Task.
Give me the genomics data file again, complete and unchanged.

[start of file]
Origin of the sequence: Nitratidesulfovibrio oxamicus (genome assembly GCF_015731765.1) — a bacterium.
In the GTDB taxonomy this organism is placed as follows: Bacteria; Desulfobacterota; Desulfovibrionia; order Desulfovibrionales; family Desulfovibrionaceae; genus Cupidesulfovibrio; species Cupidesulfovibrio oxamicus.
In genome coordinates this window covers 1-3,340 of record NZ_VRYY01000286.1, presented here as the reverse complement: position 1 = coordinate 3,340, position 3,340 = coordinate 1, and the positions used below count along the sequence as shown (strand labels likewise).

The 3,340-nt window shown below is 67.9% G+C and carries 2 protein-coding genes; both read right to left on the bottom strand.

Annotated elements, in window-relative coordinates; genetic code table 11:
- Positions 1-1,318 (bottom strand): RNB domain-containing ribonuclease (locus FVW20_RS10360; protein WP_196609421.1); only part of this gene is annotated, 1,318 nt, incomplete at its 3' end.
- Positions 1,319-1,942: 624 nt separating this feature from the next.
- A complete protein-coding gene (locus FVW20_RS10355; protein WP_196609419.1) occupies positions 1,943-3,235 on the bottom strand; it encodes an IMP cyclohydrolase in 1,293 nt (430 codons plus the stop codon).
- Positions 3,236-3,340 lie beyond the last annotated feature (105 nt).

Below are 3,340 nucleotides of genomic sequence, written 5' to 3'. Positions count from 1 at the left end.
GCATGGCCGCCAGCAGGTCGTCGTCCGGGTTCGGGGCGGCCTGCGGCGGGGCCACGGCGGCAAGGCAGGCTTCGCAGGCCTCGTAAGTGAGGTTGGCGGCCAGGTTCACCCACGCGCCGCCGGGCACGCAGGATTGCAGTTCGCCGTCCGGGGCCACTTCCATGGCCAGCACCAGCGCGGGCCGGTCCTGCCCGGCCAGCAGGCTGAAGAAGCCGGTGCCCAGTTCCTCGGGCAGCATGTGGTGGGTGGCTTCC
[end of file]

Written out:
Origin of the sequence: Nitratidesulfovibrio oxamicus (genome assembly GCF_015731765.1) — a bacterium.
In the GTDB taxonomy this organism is placed as follows: Bacteria; Desulfobacterota; Desulfovibrionia; order Desulfovibrionales; family Desulfovibrionaceae; genus Cupidesulfovibrio; species Cupidesulfovibrio oxamicus.
In genome coordinates this window covers 1-3,340 of record NZ_VRYY01000286.1, presented here as the reverse complement: position 1 = coordinate 3,340, position 3,340 = coordinate 1, and the positions used below count along the sequence as shown (strand labels likewise).

The 3,340-nt window shown below is 67.9% G+C and carries 2 protein-coding genes; both read right to left on the bottom strand.

Annotated elements, in window-relative coordinates; genetic code table 11:
- Positions 1-1,318 (bottom strand): RNB domain-containing ribonuclease (locus FVW20_RS10360; protein WP_196609421.1); only part of this gene is annotated, 1,318 nt, incomplete at its 3' end.
- Positions 1,319-1,942: 624 nt separating this feature from the next.
- A complete protein-coding gene (locus FVW20_RS10355; protein WP_196609419.1) occupies positions 1,943-3,235 on the bottom strand; it encodes an IMP cyclohydrolase in 1,293 nt (430 codons plus the stop codon).
- Positions 3,236-3,340 lie beyond the last annotated feature (105 nt).

Below are 3,340 nucleotides of genomic sequence, written 5' to 3'. Positions count from 1 at the left end.
GCATGGCCGCCAGCAGGTCGTCGTCCGGGTTCGGGGCGGCCTGCGGCGGGGCCACGGCGGCAAGGCAGGCTTCGCAGGCCTCGTAAGTGAGGTTGGCGGCCAGGTTCACCCACGCGCCGCCGGGCACGCAGGATTGCAGTTCGCCGTCCGGGGCCACTTCCATGGCCAGCACCAGCGCGGGCCGGTCCTGCCCGGCCAGCAGGCTGAAGAAGCCGGTGCCCAGTTCCTCGGGCAGCATGTGGTGGGTGGCTTCC